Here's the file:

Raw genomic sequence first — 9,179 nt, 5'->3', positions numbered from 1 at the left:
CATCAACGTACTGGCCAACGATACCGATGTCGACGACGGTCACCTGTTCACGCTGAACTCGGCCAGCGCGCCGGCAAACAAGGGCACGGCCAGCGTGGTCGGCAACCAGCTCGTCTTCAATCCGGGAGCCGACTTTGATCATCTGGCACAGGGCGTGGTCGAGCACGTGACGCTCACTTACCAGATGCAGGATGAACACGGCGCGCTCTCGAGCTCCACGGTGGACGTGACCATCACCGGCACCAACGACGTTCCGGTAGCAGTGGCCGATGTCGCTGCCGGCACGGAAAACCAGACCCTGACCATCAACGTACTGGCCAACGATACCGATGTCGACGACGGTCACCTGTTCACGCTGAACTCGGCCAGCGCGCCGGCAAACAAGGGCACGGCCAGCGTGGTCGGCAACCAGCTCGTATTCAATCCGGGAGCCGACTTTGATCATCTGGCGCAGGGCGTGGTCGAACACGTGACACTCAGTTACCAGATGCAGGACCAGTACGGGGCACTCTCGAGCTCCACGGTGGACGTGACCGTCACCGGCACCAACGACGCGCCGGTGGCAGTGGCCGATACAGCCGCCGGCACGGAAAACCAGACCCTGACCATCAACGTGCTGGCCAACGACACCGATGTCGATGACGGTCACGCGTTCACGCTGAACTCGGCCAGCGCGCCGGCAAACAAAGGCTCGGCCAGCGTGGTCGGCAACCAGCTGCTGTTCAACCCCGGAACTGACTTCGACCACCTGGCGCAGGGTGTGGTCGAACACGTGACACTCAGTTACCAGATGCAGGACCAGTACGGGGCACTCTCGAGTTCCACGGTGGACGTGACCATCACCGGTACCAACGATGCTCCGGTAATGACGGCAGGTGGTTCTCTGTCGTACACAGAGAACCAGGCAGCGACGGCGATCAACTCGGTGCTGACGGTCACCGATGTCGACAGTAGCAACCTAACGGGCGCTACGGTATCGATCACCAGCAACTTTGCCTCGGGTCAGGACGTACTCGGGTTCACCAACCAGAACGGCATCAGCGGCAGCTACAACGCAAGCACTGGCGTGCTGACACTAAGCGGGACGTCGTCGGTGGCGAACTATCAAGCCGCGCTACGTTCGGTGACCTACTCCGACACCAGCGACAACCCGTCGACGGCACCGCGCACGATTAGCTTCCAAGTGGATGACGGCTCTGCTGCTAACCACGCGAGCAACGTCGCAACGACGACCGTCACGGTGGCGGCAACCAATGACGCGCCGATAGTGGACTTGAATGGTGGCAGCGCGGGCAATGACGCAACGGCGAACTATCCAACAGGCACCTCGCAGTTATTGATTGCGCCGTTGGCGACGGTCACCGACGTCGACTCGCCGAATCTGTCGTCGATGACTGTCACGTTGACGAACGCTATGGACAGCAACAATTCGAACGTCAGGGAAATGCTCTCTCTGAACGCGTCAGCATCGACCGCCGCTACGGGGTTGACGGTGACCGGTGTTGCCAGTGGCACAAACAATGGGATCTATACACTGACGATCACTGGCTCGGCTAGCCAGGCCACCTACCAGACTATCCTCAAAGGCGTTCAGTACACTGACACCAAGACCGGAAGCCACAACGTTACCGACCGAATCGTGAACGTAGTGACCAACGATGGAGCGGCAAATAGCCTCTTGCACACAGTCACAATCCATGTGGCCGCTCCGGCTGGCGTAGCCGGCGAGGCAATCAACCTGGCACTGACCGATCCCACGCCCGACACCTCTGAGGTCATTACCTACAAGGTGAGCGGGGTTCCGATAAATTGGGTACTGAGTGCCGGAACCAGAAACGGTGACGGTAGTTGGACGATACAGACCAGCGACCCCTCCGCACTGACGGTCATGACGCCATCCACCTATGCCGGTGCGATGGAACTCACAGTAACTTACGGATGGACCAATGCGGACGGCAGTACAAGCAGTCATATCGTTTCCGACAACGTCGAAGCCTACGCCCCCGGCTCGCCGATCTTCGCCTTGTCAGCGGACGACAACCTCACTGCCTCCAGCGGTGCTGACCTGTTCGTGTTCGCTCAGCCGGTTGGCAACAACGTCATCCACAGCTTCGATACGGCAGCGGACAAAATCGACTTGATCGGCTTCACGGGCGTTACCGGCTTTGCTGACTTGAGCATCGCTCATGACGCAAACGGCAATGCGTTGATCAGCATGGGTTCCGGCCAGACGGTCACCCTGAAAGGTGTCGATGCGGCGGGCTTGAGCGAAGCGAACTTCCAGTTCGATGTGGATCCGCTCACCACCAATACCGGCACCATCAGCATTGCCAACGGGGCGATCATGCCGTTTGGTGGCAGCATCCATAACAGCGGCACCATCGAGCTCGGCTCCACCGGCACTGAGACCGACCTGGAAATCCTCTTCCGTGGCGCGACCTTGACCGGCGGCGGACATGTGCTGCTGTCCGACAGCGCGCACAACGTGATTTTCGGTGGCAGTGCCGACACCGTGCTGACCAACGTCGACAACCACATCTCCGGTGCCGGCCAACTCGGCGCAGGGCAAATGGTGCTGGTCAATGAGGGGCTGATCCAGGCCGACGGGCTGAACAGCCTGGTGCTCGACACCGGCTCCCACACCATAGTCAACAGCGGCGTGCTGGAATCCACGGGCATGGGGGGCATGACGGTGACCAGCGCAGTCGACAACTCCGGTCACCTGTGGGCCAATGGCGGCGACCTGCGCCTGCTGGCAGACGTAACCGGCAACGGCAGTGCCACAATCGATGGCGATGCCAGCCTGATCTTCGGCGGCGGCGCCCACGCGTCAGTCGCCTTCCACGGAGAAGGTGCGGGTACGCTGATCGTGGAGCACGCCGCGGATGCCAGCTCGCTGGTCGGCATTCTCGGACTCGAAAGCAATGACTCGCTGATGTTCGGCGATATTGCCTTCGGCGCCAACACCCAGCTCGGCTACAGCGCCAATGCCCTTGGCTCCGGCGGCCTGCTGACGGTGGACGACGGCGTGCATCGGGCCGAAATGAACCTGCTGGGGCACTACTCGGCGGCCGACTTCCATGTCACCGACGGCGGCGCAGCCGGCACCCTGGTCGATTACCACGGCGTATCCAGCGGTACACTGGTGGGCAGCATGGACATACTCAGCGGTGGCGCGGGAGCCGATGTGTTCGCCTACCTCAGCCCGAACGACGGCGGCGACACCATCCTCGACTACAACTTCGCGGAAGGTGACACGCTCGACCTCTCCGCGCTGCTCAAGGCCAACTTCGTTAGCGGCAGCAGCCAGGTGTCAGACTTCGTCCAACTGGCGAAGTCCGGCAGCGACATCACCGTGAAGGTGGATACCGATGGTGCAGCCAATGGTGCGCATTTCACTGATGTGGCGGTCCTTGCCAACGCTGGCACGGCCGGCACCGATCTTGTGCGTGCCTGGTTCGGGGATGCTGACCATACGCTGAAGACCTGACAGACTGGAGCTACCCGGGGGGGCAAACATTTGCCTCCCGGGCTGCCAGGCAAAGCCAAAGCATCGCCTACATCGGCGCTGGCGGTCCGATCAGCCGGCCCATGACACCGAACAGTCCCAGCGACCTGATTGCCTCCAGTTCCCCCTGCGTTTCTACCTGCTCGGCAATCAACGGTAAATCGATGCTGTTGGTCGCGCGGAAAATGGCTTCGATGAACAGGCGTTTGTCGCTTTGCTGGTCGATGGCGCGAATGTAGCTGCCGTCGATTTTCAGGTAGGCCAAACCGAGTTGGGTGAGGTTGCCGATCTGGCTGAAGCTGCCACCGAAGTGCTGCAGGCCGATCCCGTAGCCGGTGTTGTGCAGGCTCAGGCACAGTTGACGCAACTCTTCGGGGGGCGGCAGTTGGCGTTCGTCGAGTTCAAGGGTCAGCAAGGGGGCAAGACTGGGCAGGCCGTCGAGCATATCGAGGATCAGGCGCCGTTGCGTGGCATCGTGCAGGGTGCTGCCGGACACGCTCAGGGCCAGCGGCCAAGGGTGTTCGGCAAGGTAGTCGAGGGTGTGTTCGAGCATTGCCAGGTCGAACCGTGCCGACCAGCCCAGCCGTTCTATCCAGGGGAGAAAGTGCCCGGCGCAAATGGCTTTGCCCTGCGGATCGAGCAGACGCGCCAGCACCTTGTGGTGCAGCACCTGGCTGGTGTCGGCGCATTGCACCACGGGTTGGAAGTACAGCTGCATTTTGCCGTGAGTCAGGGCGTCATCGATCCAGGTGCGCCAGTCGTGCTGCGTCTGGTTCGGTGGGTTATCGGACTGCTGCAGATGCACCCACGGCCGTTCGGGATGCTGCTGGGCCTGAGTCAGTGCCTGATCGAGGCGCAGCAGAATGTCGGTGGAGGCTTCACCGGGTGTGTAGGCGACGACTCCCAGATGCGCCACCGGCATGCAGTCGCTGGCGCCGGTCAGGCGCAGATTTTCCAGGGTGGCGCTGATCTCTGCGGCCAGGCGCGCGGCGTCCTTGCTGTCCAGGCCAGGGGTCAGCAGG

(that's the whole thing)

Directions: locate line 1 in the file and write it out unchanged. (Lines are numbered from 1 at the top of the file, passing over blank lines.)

Raw genomic sequence first — 9,179 nt, 5'->3', positions numbered from 1 at the left: